ILP: I like your word choices. I like the terms money line/non-money line. That is clear. People use the term optimal way too loosely imo which causes all sorts of confusion. Optimal implies money/+EV/etc, but thats not the case if villian is exploitable. Exploitable also implies that its a bad/losing play, which is not always the case.

As an aside, when speaking about being game-theory optimal, is there even such a thing as an 'optimal line'? Doesn't game theory tell you to do every single action x% of the time? So as soon as somebody recommends a specific line, they are already tossing game theory out the window and looking at the specific situation?
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  #26  
Old 11-26-2007, 09:02 PM
waffle waffle is offline
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Default Re: River semi-bluff (yes, river) vs. Heisenb3rg

[ QUOTE ]

People use the term optimal way too loosely imo which causes all sorts of confusion. Optimal implies money/+EV/etc, but thats not the case if villian is exploitable. Exploitable also implies that its a bad/losing play, which is not always the case.


[/ QUOTE ]

Exploitable doesn't mean it's bad play or a losing play. I think this board has generally decided to follow the definition of 'optimal' and 'exploitable' as used in the <u>Mathematics of Poker</u>. Neither have emotional value (bad/good) and they have clear definitions. I think they should be used.

[ QUOTE ]

As an aside, when speaking about being game-theory optimal, is there even such a thing as an 'optimal line'? Doesn't game theory tell you to do every single action x% of the time? So as soon as somebody recommends a specific line, they are already tossing game theory out the window and looking at the specific situation?


[/ QUOTE ]

No. In HE, because most ranges have so many hands in them, most hands can play "Pure" strategies. Hands on the border play mixed strategies.

In other words, you can often use your kicker to balance your play. If you have ace high in a certain situation and you've decided you only want to call down with ace high some of the time, you might call down with AK,AQ,AJ and fold others (if they're in your range.)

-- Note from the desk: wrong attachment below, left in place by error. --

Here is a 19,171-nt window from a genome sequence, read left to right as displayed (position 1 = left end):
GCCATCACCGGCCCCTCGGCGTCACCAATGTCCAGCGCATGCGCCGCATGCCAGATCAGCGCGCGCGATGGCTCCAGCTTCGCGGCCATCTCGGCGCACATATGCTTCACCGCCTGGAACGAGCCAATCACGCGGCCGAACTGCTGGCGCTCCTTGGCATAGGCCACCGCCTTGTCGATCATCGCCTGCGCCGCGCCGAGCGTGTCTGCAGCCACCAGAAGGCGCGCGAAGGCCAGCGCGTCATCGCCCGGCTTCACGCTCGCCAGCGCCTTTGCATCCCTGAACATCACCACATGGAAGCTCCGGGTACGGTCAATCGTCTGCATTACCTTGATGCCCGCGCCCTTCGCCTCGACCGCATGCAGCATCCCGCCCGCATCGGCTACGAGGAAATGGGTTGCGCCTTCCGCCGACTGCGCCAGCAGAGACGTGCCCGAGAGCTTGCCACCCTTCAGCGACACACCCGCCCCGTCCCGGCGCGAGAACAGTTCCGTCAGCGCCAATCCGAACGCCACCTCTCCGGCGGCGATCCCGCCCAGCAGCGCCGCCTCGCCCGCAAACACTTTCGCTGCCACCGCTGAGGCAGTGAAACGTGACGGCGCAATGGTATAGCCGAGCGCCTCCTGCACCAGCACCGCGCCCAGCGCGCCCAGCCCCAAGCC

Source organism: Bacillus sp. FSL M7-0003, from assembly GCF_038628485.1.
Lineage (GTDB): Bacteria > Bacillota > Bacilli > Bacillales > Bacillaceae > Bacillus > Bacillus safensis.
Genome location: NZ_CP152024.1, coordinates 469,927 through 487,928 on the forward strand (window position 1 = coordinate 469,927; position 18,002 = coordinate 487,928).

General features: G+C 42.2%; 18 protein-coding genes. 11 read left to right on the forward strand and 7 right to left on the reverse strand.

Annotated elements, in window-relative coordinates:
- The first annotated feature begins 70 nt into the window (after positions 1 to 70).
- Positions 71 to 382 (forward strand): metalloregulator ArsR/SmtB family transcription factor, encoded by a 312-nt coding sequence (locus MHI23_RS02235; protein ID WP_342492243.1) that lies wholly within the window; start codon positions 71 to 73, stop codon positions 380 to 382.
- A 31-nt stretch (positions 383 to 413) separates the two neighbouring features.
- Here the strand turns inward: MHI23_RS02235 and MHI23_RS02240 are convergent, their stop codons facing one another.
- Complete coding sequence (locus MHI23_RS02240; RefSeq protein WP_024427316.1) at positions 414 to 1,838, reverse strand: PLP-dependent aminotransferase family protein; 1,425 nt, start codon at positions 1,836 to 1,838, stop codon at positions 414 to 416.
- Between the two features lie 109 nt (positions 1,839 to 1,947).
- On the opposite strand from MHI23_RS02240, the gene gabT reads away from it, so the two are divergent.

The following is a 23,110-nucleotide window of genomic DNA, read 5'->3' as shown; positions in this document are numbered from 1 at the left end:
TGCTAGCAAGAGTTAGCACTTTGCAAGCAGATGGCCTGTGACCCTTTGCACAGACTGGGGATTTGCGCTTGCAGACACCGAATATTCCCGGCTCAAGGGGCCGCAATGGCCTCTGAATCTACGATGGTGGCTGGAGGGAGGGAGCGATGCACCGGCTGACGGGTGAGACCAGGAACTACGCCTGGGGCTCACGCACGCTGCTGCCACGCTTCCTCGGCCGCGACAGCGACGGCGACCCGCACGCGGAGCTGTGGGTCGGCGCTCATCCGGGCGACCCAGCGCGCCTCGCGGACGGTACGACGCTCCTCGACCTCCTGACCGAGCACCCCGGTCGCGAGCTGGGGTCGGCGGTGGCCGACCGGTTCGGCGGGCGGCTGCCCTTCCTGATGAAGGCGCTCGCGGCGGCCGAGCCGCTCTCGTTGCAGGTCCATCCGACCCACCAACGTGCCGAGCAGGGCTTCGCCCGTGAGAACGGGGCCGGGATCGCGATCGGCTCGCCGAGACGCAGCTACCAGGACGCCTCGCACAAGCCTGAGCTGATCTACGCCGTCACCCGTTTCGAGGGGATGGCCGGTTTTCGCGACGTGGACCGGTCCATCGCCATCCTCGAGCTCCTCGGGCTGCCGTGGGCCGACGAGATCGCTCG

For a simple example (that makes no sense in context of a game), let's stay your range after an arbitrary action range is:

A2 A3 A4 A5 A6 A7 A8 A9 AT AJ AQ AK

"Optimal" strategy might be:

AK-AQ: Raise/Call
AJ: 50%: Raise/Call 50%: Call
AT-A6: Call
A5: 80%: Raise/Fold 20%: Fold
A4-A2: Fold

Just because you recommend a specific line it doesn't mean you are tossing game theory out the window.
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  #27  
Old 11-26-2007, 09:13 PM
Tryptamean Tryptamean is offline
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Default Re: River semi-bluff (yes, river) vs. Heisenb3rg

aha, well perhaps 'all sorts of confusion' is just me personally heh. i should probably get around to finally reading that book.
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  #28  
Old 11-26-2007, 09:38 PM
TheHip41 TheHip41 is offline
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Default Re: River semi-bluff (yes, river) vs. Heisenb3rg

heis range on the turn is AA-QQ, AJ, KJ, QJ, JT, or possibly top set or middle set, but unlikely he has a set.

Hands that heis is calling a river raise with that are in his range:


exactly.

A tag that is playing well "can't" call this river. Every draw got there, and the TAG, Heis, knows his opponent knows his wtsd down is 5000.

This hand is so pretty.
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  #29  
Old 11-26-2007, 09:43 PM
Heisenb3rg Heisenb3rg is offline
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Default Re: River semi-bluff (yes, river) vs. Heisenb3rg

[ QUOTE ]


What "hopeless" hands will our hero have in his range after the action sequence occuring from the beginning of the hand to us facing Heisen's river bet?

[/ QUOTE ]

A pair of 4/6's.. Possibly worth a call down on the turn because of semi bluffs in my range. Once the river card hits, its a hopeless hand.

Great now I think my WTSD is going to go to 46% after this thread..